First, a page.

Lagrange multipliers Part Two

My own question on last week’s BMO2 notwithstanding, inequalities seem out of fashion at the moment among mainstream international olympiads. Such problems often involve minimising some function subject to a constraint, and word has, over the years, filtered down to students interested in such things, that there’s a general method for achieving this via Lagrange multipliers. The motivation for my talk in Hungary, summarised by the previous post and this one, is to dispute the claim made by some of the UK students that these are hard to justify rigorously. I dispute this because I don’t think it’s qualitatively much harder to justify Lagrange multipliers rigorously than an unconstrained optimisation problem, whereas I would claim instead that Lagrange multipliers are merely unlikely to work at a computational level on the majority of olympiad problems.

Unconstrained optimisation in two variables

Before we can possibly discuss constrained optimisation, we should discuss unconstrained optimisation. That is, finding minima of a function of several variables. We don’t lose too much by assuming that our function f(x,y) depends on two variables.

Recall that our method in the previous post for justifying the A-level approach to minima was to find a necessary condition to be a local minimum, and also a general reason why there should be a global minimum. That way, if there are finitely many points satisfying the condition, we just check all of them, and the one with the smallest value of f is the global minimum. We’ll discuss the existence of the global minimum later.

If we hold one coordinate fixed, the local variation of a function is equivalent to the one-dimensional case.

f(x+h,y)-f(x,y)= h\frac{\partial f}{\partial x}(x,y)+O(h^2).

In general we want to vary both variables, which is fine since

f(x+h,y+\ell)-f(x+h,y)=\ell \frac{\partial f}{\partial y}(x+h,y) + O(h^2).

But since we really want everything to be determined by the function at (x,y), we really want

\frac{\partial f}{\partial y}(x+h,y) \approx \frac{\partial f}{\partial y}(x,y),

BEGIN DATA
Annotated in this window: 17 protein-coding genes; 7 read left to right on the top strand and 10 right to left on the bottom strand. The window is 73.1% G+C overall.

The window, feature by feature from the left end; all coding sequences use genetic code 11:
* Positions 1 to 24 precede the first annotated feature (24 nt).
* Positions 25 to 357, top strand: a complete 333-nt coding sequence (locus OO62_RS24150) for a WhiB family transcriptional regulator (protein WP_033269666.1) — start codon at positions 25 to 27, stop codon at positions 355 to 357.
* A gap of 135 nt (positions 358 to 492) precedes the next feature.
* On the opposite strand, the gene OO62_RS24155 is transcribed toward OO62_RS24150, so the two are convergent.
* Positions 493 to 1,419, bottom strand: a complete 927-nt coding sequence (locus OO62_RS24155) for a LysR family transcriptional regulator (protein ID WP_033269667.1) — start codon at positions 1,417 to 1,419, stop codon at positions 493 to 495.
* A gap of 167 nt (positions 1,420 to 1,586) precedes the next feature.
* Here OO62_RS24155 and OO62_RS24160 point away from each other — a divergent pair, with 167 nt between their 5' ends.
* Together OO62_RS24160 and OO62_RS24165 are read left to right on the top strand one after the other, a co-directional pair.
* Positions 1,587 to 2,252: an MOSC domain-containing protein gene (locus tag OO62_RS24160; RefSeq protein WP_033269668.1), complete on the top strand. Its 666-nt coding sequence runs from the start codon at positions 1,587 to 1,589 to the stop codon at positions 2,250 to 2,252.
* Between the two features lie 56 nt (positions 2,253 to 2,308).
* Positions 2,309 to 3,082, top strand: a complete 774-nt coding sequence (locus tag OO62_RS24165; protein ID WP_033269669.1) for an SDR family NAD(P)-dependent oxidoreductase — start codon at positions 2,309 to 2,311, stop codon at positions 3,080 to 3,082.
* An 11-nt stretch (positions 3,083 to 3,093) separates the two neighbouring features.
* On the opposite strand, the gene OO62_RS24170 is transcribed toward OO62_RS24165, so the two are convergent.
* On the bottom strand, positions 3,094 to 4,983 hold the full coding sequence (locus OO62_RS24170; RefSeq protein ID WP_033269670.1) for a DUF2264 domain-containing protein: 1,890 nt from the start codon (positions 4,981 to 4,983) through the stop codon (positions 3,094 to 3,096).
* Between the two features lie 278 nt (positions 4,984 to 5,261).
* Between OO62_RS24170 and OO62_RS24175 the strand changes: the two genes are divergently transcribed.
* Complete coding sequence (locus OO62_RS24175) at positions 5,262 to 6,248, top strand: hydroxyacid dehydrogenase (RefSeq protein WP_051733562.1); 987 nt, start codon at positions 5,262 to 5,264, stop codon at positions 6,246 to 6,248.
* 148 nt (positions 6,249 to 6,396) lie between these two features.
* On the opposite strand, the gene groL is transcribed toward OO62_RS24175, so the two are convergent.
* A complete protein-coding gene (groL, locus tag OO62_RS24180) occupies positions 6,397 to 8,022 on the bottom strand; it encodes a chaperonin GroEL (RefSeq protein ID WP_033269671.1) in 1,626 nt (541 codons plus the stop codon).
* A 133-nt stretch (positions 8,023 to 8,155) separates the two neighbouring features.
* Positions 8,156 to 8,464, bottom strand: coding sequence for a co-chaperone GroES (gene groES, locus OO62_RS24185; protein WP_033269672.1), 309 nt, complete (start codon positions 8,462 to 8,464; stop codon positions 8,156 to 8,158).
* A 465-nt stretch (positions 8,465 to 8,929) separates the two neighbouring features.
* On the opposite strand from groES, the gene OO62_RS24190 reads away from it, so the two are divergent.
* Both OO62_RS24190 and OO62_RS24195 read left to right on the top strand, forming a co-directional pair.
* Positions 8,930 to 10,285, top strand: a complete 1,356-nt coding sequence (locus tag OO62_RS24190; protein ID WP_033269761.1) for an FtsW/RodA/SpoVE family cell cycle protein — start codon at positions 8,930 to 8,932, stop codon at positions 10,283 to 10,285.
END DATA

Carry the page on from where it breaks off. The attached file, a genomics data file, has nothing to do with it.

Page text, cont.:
and so we be mindful that we may have to assume that both partial derivatives are continuous everywhere they exist. Once we have this though, we can rewrite as

f(x+h,y+\ell) - f(x,y)= h\frac{\partial f}{\partial x}(x,y) + \ell \frac{\partial f}{\partial y}(x,y) + O(h^2)

= (\frac{\partial f}{\partial x}(x,y) ,\frac{\partial f}{\partial y}(x,y) )\cdot (h,\ell) + O(h\vee \ell^2).

In particular, if we define grad of f to be \nabla f(x,y)=(\frac{\partial f}{\partial x}(x,y), \frac{\partial f}{\partial y}(x,y) ) and apply a similar argument to that which we used in the original setting. If \nabla f(x,y)\ne 0, then we can choose some small (h,\ell), such that f(x+h,y+\ell)<f(x,y). Thus a necessary condition for (x,y) to be a local minimum for f is that \nabla f=0.

Lagrange multipliers

This is natural time to discuss where Lagrange multipliers emerge. The setting now is that we still want to minimise some function f(\mathbf{x}), but only across those values of \mathbf{x} which satisfy the constraint g(\mathbf{x})=0.

But our approach is exactly the same, namely we find a necessary condition to be a local minimum subject to the condition. As before, we have

f(\mathbf{x}+\mathbf{h}) - f(\mathbf{x}) = \mathbf{h}\cdot \nabla f + O(|\mathbf{h}|^2),

but we are only interested in those small vectors \mathbf{h} for which \mathbf{x}+\mathbf{h} actually satisfies the constraint, namely g(\mathbf{x}+\mathbf{h})=0. But then

0 = g(\mathbf{x}+\mathbf{h})- g(\mathbf{x})=\mathbf{h}\cdot \nabla g + O(|\mathbf{h}|^2).

From this, we conclude that the set of small relevant \mathbf{h} is described by \mathbf{h}\nabla g=O(|\mathbf{h}|^2). And now we really can revert to the original argument. If there’s a small \mathbf{h} such that \mathbf{h}\cdot \nabla g=0 but \mathbf{h}\cdot \nabla f \ne 0, then we can find some \mathbf{h'_+},\mathbf{h'_-}=\pm \mathbf{h}+O(|\mathbf{h}|^2) such that at least one of f(\mathbf{h'_+}),f(\mathbf{h'_-})<f(\mathbf{h}).